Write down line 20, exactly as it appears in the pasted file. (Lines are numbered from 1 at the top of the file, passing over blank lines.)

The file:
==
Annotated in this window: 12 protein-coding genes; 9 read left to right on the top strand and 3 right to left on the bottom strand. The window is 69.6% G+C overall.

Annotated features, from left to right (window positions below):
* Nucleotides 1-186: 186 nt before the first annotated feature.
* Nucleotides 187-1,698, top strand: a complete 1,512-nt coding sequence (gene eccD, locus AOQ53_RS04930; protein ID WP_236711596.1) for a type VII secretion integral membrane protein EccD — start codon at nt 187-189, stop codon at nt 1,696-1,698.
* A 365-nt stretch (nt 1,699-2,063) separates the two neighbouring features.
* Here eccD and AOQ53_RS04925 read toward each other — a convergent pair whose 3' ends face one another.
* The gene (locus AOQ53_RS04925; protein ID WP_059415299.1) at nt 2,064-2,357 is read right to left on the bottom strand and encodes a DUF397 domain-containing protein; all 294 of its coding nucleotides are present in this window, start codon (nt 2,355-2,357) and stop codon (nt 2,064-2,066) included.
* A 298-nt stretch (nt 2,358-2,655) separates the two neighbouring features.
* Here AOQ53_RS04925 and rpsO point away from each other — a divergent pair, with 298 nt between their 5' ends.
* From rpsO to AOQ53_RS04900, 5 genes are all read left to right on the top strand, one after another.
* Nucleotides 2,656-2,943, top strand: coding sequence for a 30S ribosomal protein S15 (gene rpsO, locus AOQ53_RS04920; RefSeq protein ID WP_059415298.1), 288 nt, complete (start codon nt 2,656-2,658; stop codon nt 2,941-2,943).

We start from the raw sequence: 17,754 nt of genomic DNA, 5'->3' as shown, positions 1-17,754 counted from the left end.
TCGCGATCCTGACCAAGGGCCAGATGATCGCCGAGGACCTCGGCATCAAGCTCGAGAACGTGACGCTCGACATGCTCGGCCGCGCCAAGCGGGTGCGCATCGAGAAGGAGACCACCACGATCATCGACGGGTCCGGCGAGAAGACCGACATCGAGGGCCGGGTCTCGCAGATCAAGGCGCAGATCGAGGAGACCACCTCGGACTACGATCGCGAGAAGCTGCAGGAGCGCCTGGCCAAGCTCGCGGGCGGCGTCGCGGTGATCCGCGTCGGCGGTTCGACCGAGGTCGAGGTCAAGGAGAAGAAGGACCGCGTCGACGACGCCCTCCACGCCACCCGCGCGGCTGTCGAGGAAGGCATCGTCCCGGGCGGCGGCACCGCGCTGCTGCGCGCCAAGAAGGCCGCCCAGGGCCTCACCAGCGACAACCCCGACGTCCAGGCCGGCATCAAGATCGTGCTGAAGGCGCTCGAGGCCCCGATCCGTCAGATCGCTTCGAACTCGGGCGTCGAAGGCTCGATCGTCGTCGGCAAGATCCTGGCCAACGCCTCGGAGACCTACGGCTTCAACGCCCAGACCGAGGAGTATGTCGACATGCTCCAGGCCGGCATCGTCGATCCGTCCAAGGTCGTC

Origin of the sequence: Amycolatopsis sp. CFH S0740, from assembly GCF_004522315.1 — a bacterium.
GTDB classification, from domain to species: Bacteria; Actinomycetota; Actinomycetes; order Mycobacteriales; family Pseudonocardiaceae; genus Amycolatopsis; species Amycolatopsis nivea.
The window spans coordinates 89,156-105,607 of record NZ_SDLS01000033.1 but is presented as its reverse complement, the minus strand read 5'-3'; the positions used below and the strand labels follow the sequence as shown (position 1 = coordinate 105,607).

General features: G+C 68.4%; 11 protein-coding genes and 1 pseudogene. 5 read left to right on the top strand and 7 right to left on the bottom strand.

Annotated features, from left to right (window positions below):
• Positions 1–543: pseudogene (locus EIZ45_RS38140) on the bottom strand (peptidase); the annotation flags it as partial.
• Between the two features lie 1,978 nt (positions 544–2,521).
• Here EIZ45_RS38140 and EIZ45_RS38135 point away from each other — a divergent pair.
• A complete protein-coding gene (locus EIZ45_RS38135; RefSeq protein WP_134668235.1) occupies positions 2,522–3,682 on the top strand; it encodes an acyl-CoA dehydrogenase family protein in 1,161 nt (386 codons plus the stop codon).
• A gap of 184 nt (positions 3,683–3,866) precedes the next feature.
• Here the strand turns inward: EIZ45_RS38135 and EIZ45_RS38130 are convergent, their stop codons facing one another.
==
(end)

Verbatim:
• Between the two features lie 1,978 nt (positions 544–2,521).